NASCAR: Ron Fellows a no-go for both Sonoma and JR Motorsports Nationwide

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Sports car racing legend and one of Canada’s most recognizable drivers, Ron Fellows, has long been regarded as one of the best – if not the best – of the NASCAR “road race ringers.”

But unfortunately, barring any last-minute adjustments, we won’t be seeing the 54-year-old Fellows at either Sonoma Raceway (NASCAR Sprint Cup) or Road America (NASCAR Nationwide Series) this weekend.

On the Cup side, Fellows’ place in the No. 33 Circle Sport Racing Chevrolet that he had last year will be taken by Alex Kennedy. Meanwhile, his JR Motorsports Nationwide deal is a no-go for 2014 because of a sponsor conflict.

“I’m heavily involved with Canadian Tire, and JRM has NAPA this year (for Chase Elliott, who, incidentally, won the first NASCAR Camping World Truck Series race at Canadian Tire Motorsport Park last year), so it doesn’t work,” Fellows told MotorSportsTalk at Le Mans this week. “It’s unfortunate, but that’s the way it is.”

He has three top-five and five top-10 finishes in 25 career Cup starts; he also has four Nationwide Series wins in 25 starts. He didn’t start a Cup race in 2012 but started at least one every year from 1998 through 2011; he’s also raced in the Nationwide Series at least once per year every year since 2005.

Fellows still remains heavily involved with Corvette Racing as a brand ambassador, having been an integral part of the team’s success at Le Mans and in North American sports car racing for a decade.

He’s also part of the ownership group at Canadian Tire Motorsport Park in Bowmanville, Ontario, outside Toronto. Fellows, Carlo Fidani and Al Boughton took over the track a couple years ago.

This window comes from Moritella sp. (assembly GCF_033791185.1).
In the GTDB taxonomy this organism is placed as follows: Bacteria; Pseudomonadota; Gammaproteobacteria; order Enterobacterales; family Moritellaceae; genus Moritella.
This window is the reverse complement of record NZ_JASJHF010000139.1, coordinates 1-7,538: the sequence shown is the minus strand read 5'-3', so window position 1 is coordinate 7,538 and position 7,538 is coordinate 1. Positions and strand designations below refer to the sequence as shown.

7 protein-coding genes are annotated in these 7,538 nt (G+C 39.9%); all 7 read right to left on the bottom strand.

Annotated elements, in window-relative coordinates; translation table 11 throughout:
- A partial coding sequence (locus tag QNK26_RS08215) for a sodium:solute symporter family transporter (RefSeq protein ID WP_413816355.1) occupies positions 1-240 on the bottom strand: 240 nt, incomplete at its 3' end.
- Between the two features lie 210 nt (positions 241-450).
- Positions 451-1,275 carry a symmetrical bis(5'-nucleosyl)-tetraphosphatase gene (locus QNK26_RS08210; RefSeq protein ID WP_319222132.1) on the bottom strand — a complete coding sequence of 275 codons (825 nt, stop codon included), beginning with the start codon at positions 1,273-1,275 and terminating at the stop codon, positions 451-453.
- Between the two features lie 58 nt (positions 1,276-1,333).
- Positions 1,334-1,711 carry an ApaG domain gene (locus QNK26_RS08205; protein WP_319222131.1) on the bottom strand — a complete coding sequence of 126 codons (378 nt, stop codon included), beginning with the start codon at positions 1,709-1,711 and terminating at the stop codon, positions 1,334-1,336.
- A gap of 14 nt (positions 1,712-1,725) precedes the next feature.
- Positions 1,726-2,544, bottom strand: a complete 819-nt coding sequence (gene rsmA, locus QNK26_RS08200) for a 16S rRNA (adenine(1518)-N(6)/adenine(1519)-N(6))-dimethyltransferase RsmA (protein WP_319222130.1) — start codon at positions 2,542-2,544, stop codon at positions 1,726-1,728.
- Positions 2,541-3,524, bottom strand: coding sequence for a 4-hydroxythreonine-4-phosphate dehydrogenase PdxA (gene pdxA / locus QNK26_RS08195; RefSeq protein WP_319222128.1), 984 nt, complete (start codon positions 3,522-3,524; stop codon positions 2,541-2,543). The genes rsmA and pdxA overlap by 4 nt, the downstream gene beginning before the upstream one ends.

Preparations are well underway for CTMP’s IMSA (July 10-13) and NASCAR Camping World Truck Series (August 29-31) race weekends.

Fellows now has shifted from the driver side to the promoter side rather well.

“A lot of it is working with sponsors, and trying to enhance their experience,” Fellows explained. “As a race fan and as a kid, you’re always searching for where you want to watch and what’s important to be able to see. There are some things we’ve done have been done to improve viewing areas. Now having the outfield side of Turn 1 for corporate hosting available too has enhanced the overall experience.”

Have a decent tax refund coming? Buy Ayrton Senna’s 1993 Monaco-winning car

Photos courtesy Bonhams
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Are you expecting a better than normal tax refund? Did you get a very nice bonus from your company due to the new tax cut?

Well, if you have a good chunk of change hanging around and potentially can be in Monaco on May 11, you can have a chance to bid on the 1993 McLaren-Ford MP4/8A that the late Ayrton Senna drove in — and won — that year’s Monaco Grand Prix.

We’re not just talking about any race winner. It’s also the same car Senna won his sixth Monaco Grand Prix, and the chassis bears the number six.

It’s also the same car Senna piloted to that season’s F1 championship (his third and final title before sadly being killed the next year) and is the first McLaren driven by Senna that’s ever been sold or put up for auction.

The famed Bonhams auction house is overseeing the sale of the car.

“Any Grand Prix-winning car is important, but to have the golden combination of both Senna and Monaco is a seriously rare privilege indeed,” Bonhams global head of motorsport, Mark Osborne, told The Robb Report.

“Senna and Monaco are historically intertwined, and this car represents the culmination of his achievements at the Monegasque track. This is one of the most significant Grand Prix cars ever to appear at auction, and is certainly the most significant Grand Prix car to be offered since the Fangio Mercedes-Benz W196R, which sold for a world record at auction.”

How much might you need? You might want to get a couple of friends to throw in a few bucks as well.

“We expect the car to achieve a considerable seven-figure sum,” Osborne said.

The London newspaper “The Telegraph” predicts the car will sell in the $6.1 million range.”

“This car will set the world record for a Senna car at auction,” Osborne said. “We are as certain as you can be in the auction world.”

While you won’t be able to take the car for a test drive before the auction, it’ll be ready to roar once you pay the price.

“In theory, the buyer could be racing immediately upon receipt of the cleared funds after the auction,” Osborne said. “All systems are primed and ready.”